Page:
SACO, Maine (NEWS CENTER) — What would be some of the ripple effects of President Trump's budget here in Maine?
It suggests eliminating $3 billion in Community Development Block Grant funds and funding for the Department of Health and Human Services (DHHS).
Those programs provide funding for the nonprofit Meals on Wheels program, which provides hot meals and support for about 2.5 million seniors across the country. But the impact on the program here in Maine is still not clear.
Last year about 4,400 Mainers received home-delivered meals thanks to the program.
The nonprofit gets a little more than 3 percent of its funding from the feds, about 35 percent comes from the state under the Older American Act and the rest comes from donations.
As the demand for services struggles to keep up with Maine's aging population the concern is that any kind of cuts could be devastating.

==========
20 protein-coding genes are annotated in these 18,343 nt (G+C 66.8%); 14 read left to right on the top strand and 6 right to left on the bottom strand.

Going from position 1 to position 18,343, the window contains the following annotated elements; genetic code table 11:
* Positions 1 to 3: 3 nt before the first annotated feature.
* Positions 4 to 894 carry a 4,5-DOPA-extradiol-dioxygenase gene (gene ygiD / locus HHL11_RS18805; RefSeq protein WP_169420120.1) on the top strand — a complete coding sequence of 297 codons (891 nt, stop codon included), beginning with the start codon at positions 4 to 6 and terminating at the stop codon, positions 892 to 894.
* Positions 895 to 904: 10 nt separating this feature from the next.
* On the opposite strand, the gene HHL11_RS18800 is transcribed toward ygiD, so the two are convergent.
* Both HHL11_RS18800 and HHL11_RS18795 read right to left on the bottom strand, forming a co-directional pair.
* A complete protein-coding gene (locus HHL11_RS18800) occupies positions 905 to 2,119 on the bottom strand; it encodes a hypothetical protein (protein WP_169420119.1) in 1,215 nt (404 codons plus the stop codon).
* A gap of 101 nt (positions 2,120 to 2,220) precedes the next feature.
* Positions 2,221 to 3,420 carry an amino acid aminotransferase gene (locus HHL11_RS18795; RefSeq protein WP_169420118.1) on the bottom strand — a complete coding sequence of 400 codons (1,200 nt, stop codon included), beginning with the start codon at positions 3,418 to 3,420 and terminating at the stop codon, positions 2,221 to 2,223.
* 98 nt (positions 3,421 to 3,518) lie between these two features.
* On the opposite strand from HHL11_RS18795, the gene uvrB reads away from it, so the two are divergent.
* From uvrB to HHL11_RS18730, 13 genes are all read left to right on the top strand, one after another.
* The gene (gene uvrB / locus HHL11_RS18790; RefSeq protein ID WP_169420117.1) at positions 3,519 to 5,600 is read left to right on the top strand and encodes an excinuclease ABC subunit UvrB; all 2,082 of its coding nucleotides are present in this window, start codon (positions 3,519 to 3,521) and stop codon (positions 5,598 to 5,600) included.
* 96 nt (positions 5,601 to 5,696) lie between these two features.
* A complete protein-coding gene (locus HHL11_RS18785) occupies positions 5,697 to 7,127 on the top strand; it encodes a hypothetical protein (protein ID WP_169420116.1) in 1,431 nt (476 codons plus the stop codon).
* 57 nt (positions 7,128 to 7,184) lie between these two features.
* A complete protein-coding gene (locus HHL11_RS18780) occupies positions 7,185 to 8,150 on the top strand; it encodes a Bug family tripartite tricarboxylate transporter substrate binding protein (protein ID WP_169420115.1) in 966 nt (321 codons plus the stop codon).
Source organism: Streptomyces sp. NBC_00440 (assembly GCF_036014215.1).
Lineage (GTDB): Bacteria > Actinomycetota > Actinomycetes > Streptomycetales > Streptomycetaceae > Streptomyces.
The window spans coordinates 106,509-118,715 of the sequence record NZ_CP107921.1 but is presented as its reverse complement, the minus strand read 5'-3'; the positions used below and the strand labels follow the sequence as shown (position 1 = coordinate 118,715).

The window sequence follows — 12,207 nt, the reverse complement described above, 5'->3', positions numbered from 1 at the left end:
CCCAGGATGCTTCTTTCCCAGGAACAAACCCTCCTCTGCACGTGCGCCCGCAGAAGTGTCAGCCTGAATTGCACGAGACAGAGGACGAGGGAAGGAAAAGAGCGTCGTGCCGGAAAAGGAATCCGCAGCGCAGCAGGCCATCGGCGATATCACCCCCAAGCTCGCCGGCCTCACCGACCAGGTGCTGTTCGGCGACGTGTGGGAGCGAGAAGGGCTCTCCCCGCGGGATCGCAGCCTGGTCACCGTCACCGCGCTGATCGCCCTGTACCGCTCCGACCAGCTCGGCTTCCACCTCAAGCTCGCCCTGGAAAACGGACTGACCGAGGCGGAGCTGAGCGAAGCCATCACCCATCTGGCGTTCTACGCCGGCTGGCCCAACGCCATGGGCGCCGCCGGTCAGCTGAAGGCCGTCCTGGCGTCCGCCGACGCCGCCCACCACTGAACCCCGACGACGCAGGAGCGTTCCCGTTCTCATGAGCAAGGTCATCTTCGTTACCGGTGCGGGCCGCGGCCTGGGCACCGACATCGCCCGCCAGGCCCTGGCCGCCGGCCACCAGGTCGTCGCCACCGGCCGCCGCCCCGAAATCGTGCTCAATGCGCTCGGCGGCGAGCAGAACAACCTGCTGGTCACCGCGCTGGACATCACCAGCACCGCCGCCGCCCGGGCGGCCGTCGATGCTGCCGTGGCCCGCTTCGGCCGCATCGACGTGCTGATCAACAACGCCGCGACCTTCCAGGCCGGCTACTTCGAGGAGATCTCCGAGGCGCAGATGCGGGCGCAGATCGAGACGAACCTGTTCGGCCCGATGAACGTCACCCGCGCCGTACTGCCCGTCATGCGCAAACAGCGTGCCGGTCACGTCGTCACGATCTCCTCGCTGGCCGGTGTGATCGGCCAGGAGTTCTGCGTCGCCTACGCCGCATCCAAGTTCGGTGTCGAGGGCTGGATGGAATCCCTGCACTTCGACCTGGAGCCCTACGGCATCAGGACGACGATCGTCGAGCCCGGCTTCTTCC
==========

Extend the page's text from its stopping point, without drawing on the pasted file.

The Southern Maine Agency on Aging, which services seniors in both York and Cumberland counties, has been delivering meals to homebound seniors for more than 40 years.
They also serve food from the program at it's Adult Day Centers, which provide programs and activities for the elderly – many of whom suffer from dementia and other cognitive impairments.
The agency delivers about 700 meals each day, and anyone who is 60 and older is eligible for the program.
Katlyn Blackstone, the chief program officer said it's too early to tell what kind of impact any proposed cuts could have on the program. But she said there hasn't been an increase in federal funds in 12 years for the agency, which serves one-third of the state.
"We would be able to serve fewer people in our meals program, our volunteer base would go down and people with social isolation issues living in rural Maine would find their lives changed in a negative way," she said.
Some Maine veterans are thrilled about some aspects of the president's budget, which calls for a 6 percent increase in funding for the Department of Veterans Affairs.
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